I GREW UP SHOPPING for clothes from the sales racks at JC Penney. Rarely, if ever, was I allowed to buy anything from the full price rack. So why bother to look.
Because I was the oldest girl in the family, I got the new clothes, which were then passed down to my ungrateful sister. I use that adjective because Lanae didn’t especially appreciate my fashion taste. She was right. My indecisiveness often led to bad choices.
By my middle school years, I learned to sew. And from then on, I stitched most of my apparel. I didn’t mind. I loved selecting patterns and fabrics and creating one-of-a-kind clothing.
Still, mostly, it was all about saving money. And money was tight in our poor farm family of six kids.
With that background, you can understand my delight in seeking out and scoring bargains. Thrift stores, yard and garage sales, and flea markets are my favorite shopping venues. Not only can I find merchandise at affordable prices, but I typically discover something few others own.
I’ve passed this love of bargain shopping onto my three offspring. My 19-year-old college intern son, attempting to furnish his first apartment on a budget, recently negotiated the purchase of a leather couch for $25 at a Goodwill store in Rochester.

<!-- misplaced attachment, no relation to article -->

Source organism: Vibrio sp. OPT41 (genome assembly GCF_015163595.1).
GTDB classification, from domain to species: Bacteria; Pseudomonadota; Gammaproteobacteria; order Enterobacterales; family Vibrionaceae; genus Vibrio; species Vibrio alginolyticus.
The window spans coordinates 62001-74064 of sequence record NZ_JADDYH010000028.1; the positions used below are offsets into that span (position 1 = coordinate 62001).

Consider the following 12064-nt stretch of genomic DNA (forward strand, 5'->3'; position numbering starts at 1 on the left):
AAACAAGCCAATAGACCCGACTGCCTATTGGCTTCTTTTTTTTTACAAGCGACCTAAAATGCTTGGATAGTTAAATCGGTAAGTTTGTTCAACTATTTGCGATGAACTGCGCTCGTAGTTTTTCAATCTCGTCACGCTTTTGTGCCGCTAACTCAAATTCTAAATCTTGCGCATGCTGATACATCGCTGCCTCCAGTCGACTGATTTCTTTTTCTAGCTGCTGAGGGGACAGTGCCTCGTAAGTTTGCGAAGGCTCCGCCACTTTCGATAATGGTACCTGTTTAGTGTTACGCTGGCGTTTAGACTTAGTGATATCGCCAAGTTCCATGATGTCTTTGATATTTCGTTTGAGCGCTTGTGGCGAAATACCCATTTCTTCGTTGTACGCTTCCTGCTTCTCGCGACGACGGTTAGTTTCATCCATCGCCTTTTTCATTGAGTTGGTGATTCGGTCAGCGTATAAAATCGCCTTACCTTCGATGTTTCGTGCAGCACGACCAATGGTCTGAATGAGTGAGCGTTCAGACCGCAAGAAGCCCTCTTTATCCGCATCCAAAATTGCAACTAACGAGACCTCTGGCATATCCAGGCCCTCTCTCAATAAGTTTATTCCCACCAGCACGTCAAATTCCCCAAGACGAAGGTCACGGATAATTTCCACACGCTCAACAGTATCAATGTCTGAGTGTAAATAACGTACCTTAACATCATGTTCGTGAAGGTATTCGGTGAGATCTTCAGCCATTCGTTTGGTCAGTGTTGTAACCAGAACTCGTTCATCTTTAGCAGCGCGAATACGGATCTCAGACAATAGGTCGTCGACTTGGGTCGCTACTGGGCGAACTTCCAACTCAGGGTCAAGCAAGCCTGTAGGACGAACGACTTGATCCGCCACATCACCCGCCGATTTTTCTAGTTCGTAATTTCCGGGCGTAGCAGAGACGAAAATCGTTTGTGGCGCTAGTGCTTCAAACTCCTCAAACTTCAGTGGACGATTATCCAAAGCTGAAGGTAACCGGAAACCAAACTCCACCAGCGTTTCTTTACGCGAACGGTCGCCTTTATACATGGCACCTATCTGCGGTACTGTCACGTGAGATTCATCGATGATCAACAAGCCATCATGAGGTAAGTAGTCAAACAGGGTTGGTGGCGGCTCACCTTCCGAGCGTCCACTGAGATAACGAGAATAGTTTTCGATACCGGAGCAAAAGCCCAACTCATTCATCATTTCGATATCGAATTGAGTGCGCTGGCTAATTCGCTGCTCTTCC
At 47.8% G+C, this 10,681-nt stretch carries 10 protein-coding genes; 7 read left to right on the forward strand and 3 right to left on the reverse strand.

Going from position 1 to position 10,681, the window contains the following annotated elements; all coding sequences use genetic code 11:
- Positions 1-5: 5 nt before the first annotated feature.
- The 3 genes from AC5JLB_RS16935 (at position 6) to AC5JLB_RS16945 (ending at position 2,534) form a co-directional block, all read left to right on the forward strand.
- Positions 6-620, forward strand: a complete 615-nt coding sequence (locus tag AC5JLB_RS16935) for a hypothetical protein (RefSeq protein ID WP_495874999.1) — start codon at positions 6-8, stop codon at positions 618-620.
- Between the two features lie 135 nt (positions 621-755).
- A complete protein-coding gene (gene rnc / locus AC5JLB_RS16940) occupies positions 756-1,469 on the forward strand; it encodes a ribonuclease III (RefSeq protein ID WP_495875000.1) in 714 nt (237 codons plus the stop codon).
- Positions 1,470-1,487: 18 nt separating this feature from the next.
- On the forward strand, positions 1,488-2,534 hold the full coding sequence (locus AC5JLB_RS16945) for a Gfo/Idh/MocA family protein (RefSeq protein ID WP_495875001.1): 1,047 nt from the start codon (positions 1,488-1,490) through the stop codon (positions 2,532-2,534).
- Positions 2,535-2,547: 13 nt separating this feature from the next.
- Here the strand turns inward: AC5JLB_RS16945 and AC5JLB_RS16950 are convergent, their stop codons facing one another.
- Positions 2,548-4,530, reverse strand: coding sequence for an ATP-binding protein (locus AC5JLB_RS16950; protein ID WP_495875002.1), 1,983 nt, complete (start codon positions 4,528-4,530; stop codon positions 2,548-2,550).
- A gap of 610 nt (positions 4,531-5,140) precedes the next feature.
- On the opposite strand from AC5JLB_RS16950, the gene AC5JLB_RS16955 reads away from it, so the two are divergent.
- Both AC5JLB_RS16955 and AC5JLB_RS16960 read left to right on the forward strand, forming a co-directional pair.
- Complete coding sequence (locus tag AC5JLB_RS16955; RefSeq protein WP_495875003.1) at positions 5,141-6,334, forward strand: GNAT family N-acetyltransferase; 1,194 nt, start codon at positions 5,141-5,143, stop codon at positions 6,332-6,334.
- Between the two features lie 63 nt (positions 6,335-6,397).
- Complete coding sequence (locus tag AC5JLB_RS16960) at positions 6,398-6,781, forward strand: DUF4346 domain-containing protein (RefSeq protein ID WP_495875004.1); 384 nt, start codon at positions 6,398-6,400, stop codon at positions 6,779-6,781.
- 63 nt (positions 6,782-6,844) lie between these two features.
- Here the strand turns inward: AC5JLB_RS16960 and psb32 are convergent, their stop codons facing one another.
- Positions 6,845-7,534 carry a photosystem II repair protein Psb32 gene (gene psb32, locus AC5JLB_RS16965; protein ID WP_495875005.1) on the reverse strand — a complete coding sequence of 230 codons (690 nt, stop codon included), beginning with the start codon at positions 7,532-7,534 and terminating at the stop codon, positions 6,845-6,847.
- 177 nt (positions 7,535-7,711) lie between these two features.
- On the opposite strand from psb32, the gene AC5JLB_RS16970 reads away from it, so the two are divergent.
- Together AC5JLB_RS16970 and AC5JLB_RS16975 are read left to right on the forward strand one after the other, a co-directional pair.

Last week his sister, a Spanish medical interpreter in northeastern Wisconsin, shopped a half-price sale at an Appleton thrift store and purchased an easy chair for $24. A mint condition coffee table found next to a dumpster at her apartment complex cost her nothing.
The oldest daughter, who lives in Minneapolis, also sometimes shops at second-hand stores and even bought her bridal gown for her upcoming wedding at a vintage bridal shop.
Yes, I’m proud of my kids and their thrifty buying habits. Not only do they save money, but they recycle what others have cast off or can no longer use.
My own house is furnished with lots of second-hand furniture, lamps, art, kitchenware, etc. I don’t need new. Old works for me, my tastes and my budget. How about you?
© Copyright 2013 Audrey Kletscher Helbling